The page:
The French Embassy to the Department of State
In January, 1923, the Minister of Finance at Port-au-Prince requested the Haitian Government to meet the service of its 5 percent [Page 309] loan of 1910 in gold. The matter was brought to the attention of the Federal Government in a note from Mr. Jusserand of April 10, 1923.10
As the question was not settled, the Banque de l’Union Parisienne, one of the banks that issued the loan, applied directly, in November 1923, to the Minister of Finance of the Republic of Haiti and pleading the right derived from Article 30 of the loan contract,11 asked that the dispute be referred to arbitration. This article reads as follows: “The protests that may arise as to the execution of this contract shall be referred to two arbitrators in Paris. …” The representatives of France at Washington and at Port-au-Prince were instructed to support this request at the seats of the Haitian and United States Governments. The question formed in particular the subject of two notes from the Embassy dated June 12 and September 5, 1924.12
The Haitian Government offered several arguments in reply to that request, which may be summed up as follows:
(1) The bondholders who are not parties to the loan contract cannot claim the benefit of Article 30 of that contract;
(2) The Union Parisienne being one of the three banks parties to the contract, is not competent to act alone without the other two banks concurring;
(3) It is impossible to admit that the Union Parisienne be competent to prefer any claim whatsoever against the Haitian Government in the name of the holders as the 1910 contract does not in any way confer such a right upon it;
In its capacity as agent of the Haitian Government the Union Parisienne is under the obligation to act for the interest of the Haitian Republic and not for that of the holders.
These arguments have already been met point by point by the French Government in the following manner:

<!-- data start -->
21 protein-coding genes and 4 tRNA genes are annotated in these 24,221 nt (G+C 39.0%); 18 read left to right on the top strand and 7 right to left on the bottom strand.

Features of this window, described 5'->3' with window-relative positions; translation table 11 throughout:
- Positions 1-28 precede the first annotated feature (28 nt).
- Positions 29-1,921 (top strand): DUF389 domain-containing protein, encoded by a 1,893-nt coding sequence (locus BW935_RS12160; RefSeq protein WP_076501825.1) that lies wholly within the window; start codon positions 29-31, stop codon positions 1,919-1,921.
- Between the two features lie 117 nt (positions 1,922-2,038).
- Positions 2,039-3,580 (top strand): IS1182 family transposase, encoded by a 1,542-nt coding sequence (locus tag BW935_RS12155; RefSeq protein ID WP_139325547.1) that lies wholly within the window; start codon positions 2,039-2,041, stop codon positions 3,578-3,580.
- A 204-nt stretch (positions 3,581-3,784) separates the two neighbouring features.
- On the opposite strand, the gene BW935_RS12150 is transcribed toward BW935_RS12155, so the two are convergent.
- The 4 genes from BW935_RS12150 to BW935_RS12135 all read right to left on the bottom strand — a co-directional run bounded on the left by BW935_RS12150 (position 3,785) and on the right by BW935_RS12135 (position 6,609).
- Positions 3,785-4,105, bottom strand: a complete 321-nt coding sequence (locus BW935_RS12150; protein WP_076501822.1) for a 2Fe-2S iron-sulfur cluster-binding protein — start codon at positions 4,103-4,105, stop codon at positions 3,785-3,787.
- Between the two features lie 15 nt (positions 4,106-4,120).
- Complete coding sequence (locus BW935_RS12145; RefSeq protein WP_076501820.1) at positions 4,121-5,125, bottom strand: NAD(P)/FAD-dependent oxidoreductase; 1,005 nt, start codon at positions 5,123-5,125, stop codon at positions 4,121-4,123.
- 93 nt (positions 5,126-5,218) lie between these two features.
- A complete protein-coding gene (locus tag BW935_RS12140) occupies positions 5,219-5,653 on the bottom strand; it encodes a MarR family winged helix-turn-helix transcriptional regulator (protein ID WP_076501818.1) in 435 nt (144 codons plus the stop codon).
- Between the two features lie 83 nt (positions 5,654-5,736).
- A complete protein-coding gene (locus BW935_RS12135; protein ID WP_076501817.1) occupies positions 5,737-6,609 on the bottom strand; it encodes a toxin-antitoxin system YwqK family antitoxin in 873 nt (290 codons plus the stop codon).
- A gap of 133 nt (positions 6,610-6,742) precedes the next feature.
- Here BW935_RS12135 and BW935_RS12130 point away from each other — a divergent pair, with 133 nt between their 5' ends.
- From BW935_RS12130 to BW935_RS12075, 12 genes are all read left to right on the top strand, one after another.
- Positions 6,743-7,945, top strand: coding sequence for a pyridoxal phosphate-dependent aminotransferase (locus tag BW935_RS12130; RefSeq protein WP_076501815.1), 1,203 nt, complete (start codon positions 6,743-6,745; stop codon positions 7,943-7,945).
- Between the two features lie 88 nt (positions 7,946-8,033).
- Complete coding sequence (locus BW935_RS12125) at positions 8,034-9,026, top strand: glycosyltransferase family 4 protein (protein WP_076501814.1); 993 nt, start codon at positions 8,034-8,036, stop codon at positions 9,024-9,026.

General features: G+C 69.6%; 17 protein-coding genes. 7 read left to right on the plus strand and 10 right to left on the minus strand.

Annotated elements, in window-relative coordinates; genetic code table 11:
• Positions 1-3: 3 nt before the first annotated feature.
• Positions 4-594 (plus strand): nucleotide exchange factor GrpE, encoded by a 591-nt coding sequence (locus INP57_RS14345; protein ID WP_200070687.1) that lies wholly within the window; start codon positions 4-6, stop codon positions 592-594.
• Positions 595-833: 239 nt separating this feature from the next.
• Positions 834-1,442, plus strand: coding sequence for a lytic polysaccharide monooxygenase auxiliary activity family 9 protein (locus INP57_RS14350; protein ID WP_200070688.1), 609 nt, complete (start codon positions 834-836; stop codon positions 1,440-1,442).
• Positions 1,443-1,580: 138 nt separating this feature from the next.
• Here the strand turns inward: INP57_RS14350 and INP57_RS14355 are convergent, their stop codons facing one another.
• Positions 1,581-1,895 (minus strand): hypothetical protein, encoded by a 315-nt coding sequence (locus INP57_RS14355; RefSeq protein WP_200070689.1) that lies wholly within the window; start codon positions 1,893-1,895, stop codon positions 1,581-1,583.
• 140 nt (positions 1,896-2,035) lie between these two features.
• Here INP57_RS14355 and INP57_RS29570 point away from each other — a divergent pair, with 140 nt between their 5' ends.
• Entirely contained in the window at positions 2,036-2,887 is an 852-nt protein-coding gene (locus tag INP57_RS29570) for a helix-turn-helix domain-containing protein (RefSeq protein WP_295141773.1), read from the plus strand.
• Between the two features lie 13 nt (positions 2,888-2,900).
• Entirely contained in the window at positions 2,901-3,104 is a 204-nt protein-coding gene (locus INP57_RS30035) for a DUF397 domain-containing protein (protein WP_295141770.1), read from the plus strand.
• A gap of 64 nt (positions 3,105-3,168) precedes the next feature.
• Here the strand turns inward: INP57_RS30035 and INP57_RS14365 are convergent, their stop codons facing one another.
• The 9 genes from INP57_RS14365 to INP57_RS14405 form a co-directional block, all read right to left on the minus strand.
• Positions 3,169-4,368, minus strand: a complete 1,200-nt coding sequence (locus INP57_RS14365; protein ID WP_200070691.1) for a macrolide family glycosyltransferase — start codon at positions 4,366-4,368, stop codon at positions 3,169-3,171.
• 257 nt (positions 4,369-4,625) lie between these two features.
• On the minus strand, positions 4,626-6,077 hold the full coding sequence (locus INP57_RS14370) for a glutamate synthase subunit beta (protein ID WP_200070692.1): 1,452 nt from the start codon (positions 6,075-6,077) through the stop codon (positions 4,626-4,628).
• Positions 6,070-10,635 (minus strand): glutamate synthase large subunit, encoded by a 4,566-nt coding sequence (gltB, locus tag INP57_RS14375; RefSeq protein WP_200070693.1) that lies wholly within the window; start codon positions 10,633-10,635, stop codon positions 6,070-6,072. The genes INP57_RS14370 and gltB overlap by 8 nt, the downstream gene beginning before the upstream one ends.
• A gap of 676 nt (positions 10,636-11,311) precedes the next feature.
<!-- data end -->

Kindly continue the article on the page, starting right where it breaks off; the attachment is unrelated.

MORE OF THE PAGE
- The objection drawn from the fact that the holders are not parties to the contract of issue and have no claim to the provisions of that contract, is untenable, since those holders are no longer concerned, the claim being preferred by a bank which is a party to the contract;
- There is nowhere in the contract of issue any mention of the fact that a claim, in order to be entertained, must be presented by all three banks acting in accord. In the absence of such article each one of the contracting parties is at full liberty to act;
- It is not necessary to know in whose behalf the Union Parisienne is acting when it lays its claim before the Haitian Government. The Union Parisienne acts in its capacity as issuing bank, party to the contract. In so doing, it serves its own interests; the commission provided in its favor by the contract necessarily increases when it is admitted that the service of the loan must be effected in gold. That the holders of bonds will profit by the intervention of the Union Parisienne [Page 310] is a question of fact, not of law. On the other hand, no article in the contract warrants the claim of the Haitian Government that the Union Parisienne is to be considered as its agent. That bank undertook certain obligations which are well defined (to take up 130,000 bonds for delivery), in return for which certain advantages, also well defined, were assured to it (one quarter of one percent commission); but it did not assume any general obligation to the Haitian Government, as also it receives no compensation beyond the commission provided for the service of the loan. What, moreover, would article 30 of the contract signify if it could be invoked only by the Haitian Government?
No answer has yet been received to that statement of the French Government either from the Haitian Government or that of the United States. The right of the Union Parisienne to claim the benefit of article 30 is obvious and it is not easily understood why its request has not yet been met. The question for the present is not whether the claim of the Union Parisienne to have the service of the 1910 loan in gold, is or is not well founded. It is merely a question of procedure duly provided by the contract and which the Haitian Government may not decline without ignoring its own signature.
The Ambassador of France is satisfied that the Department of State, acknowledging that the objections raised by the Haitian Government to the request of the Union Parisienne are untenable, will bring to bear upon it the necessary amount of pressure to cause satisfaction to be given to a claim that is in every respect well founded.